Assessing readiness is a process to help an organization gauge how prepared it is to undertake change. Just as students are assessed for their readiness to enter school or move onto college and career, schools and districts also should reflect on their ability to innovate and change. In theory, the greater an organization’s readiness, the more likely it is to reach its goals.

Completing a readiness assessment provides multiple benefits that increase an innovation’s likelihood for success. A quality readiness assessment process can identify gaps in resources, policies, or practices required for implementing best practices within a CBE framework. It also can identify potential points of entry, which can be used as starting places for CBE implementation. The readiness assessment also helps educators identify and prepare for challenges that could arise when they’re implementing new procedures or processes. Talking with stakeholders—teachers, students, parents, for example—during the readiness assessment can help school leaders better understand areas of strength and areas of need, and how to effectively introduce new practices and adjust current practices.

Different systems conceptualize organizational readiness in different ways, but at its heart there are four distinct areas of capacity that education systems must build to undergo any successful change. These four capacities are:

  • Human capacity, including the knowledge, skills, and motivation of staff to adapt to change.
  • Organizational capacity, such as structures for communication and establishing clear roles and responsibilities.
  • Resource capacity, which may include funding or other tangible resources required for implementation.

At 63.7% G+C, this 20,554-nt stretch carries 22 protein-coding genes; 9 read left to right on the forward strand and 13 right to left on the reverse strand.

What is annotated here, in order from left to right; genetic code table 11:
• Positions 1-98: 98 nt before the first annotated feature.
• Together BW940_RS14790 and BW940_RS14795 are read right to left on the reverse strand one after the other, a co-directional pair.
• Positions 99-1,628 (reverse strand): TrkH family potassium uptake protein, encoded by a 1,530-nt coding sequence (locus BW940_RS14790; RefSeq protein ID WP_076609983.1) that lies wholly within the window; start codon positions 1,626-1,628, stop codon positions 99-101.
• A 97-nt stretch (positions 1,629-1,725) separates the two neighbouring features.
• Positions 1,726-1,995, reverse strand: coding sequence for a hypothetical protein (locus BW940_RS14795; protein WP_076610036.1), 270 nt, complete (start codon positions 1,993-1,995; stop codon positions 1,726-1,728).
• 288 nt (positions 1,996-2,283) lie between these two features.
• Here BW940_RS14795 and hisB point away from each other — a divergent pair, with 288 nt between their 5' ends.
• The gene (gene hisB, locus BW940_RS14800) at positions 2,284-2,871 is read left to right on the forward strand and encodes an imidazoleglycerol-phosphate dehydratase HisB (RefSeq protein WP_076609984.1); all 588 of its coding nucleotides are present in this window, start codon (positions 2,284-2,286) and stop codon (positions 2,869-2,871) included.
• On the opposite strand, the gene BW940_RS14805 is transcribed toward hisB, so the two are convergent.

• Policy capacity, the guidelines and regulations that support (or hinder) enactment of the identified innovation.

Tools for assessing readiness may look like a checklist, rubric, or template. The readiness assessment tool shown below, designed by my colleagues at the Region 12 Comprehensive Center, is a template with a set of guiding questions and prompts that should be answered through informed discussions with stakeholders. These same readiness questions should be revisited with your stakeholders at regular intervals to review progress of capacity building and to consider any changes in context that may impact your CBE implementation.

Every school has unique local contexts, and this readiness assessment tool should be tailored to your school’s needs. Use it to guide conversations with your stakeholders about best practices that can support CBE implementation and to identify and discuss potential barriers that will need to be mitigated. These discussions also may raise other questions that you can then address during the CBE planning process.

Readiness Assessment Guiding Questions


What Next?

After completing an organizational readiness assessment, school and district leaders should think about how the results inform their next steps as an organization. Because CBE is a framework with multiple entry points, schools might first consider their area(s) of strongest capacity as an entry point.

For example, if your school has a strong emphasis on student goal setting, you might consider how to further build on this practice to emphasize student voice and choice in demonstrating mastery. This could take the form of incorporating discussion with students on how they will show that they have met their goals, giving students options such as traditional quizzes or class presentations, as well as modifying worksheets to document the process that the student has selected.

Next, identify action steps needed and develop a plan to build capacity around those CBE practices that you intend to implement.

Finally, because CBE is a framework that employs a wide variety of practices and often requires adaptive, iterative changes along the way, embed the readiness assessment as part of a plan-do-study-act process to continually build your school’s capacities for success.


Katie Allen, Ed.D., is a managing consultant at McREL, supporting the provision of high-quality technical assistance to state and local education agencies and other stakeholders to solve high-leverage problems for education professionals and the students they serve. She can be reached at

McREL is a non-profit, non-partisan education research and development organization that since 1966 has turned knowledge about what works in education into practical, effective guidance and training for teachers and education leaders across the U.S. and around the world.